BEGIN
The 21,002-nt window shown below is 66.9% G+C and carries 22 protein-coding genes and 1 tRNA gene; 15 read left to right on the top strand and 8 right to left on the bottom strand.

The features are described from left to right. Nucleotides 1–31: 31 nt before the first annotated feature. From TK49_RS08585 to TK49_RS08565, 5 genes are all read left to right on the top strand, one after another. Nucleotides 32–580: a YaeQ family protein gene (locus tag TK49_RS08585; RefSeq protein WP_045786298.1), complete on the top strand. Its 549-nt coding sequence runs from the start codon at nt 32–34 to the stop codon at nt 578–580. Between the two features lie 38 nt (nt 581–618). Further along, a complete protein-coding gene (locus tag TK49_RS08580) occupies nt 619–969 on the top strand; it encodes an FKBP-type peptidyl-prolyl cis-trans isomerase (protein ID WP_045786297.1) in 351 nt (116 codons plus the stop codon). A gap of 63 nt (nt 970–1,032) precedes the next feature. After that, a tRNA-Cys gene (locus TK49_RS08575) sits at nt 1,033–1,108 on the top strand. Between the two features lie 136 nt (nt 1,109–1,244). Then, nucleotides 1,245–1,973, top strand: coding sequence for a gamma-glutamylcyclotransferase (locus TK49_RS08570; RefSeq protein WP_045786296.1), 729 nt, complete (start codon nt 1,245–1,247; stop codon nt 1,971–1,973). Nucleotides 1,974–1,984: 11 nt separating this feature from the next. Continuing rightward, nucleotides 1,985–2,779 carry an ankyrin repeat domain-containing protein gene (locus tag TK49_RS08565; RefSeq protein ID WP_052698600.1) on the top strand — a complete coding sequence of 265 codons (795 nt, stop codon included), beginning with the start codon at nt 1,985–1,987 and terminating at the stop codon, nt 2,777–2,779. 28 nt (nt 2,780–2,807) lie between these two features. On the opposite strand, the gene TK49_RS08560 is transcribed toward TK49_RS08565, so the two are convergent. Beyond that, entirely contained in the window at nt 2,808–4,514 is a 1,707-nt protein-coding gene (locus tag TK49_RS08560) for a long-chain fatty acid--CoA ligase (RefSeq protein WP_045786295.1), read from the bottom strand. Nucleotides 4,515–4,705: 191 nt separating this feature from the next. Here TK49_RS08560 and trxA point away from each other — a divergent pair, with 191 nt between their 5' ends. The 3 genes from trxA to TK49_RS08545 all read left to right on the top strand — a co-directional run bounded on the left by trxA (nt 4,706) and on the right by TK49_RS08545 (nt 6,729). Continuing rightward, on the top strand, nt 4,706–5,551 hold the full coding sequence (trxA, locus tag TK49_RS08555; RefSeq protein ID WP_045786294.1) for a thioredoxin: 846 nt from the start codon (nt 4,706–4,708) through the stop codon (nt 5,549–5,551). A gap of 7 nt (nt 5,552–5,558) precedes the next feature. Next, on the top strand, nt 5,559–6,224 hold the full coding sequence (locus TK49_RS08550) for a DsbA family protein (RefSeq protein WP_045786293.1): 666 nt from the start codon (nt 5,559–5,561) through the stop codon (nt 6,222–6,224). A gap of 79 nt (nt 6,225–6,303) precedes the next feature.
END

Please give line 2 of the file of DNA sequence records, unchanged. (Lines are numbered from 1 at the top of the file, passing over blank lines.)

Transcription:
The features are described from left to right. Nucleotides 1–31: 31 nt before the first annotated feature. From TK49_RS08585 to TK49_RS08565, 5 genes are all read left to right on the top strand, one after another. Nucleotides 32–580: a YaeQ family protein gene (locus tag TK49_RS08585; RefSeq protein WP_045786298.1), complete on the top strand. Its 549-nt coding sequence runs from the start codon at nt 32–34 to the stop codon at nt 578–580. Between the two features lie 38 nt (nt 581–618). Further along, a complete protein-coding gene (locus tag TK49_RS08580) occupies nt 619–969 on the top strand; it encodes an FKBP-type peptidyl-prolyl cis-trans isomerase (protein ID WP_045786297.1) in 351 nt (116 codons plus the stop codon). A gap of 63 nt (nt 970–1,032) precedes the next feature. After that, a tRNA-Cys gene (locus TK49_RS08575) sits at nt 1,033–1,108 on the top strand. Between the two features lie 136 nt (nt 1,109–1,244). Then, nucleotides 1,245–1,973, top strand: coding sequence for a gamma-glutamylcyclotransferase (locus TK49_RS08570; RefSeq protein WP_045786296.1), 729 nt, complete (start codon nt 1,245–1,247; stop codon nt 1,971–1,973). Nucleotides 1,974–1,984: 11 nt separating this feature from the next. Continuing rightward, nucleotides 1,985–2,779 carry an ankyrin repeat domain-containing protein gene (locus tag TK49_RS08565; RefSeq protein ID WP_052698600.1) on the top strand — a complete coding sequence of 265 codons (795 nt, stop codon included), beginning with the start codon at nt 1,985–1,987 and terminating at the stop codon, nt 2,777–2,779. 28 nt (nt 2,780–2,807) lie between these two features. On the opposite strand, the gene TK49_RS08560 is transcribed toward TK49_RS08565, so the two are convergent. Beyond that, entirely contained in the window at nt 2,808–4,514 is a 1,707-nt protein-coding gene (locus tag TK49_RS08560) for a long-chain fatty acid--CoA ligase (RefSeq protein WP_045786295.1), read from the bottom strand. Nucleotides 4,515–4,705: 191 nt separating this feature from the next. Here TK49_RS08560 and trxA point away from each other — a divergent pair, with 191 nt between their 5' ends. The 3 genes from trxA to TK49_RS08545 all read left to right on the top strand — a co-directional run bounded on the left by trxA (nt 4,706) and on the right by TK49_RS08545 (nt 6,729). Continuing rightward, on the top strand, nt 4,706–5,551 hold the full coding sequence (trxA, locus tag TK49_RS08555; RefSeq protein ID WP_045786294.1) for a thioredoxin: 846 nt from the start codon (nt 4,706–4,708) through the stop codon (nt 5,549–5,551). A gap of 7 nt (nt 5,552–5,558) precedes the next feature. Next, on the top strand, nt 5,559–6,224 hold the full coding sequence (locus TK49_RS08550) for a DsbA family protein (RefSeq protein WP_045786293.1): 666 nt from the start codon (nt 5,559–5,561) through the stop codon (nt 6,222–6,224). A gap of 79 nt (nt 6,225–6,303) precedes the next feature.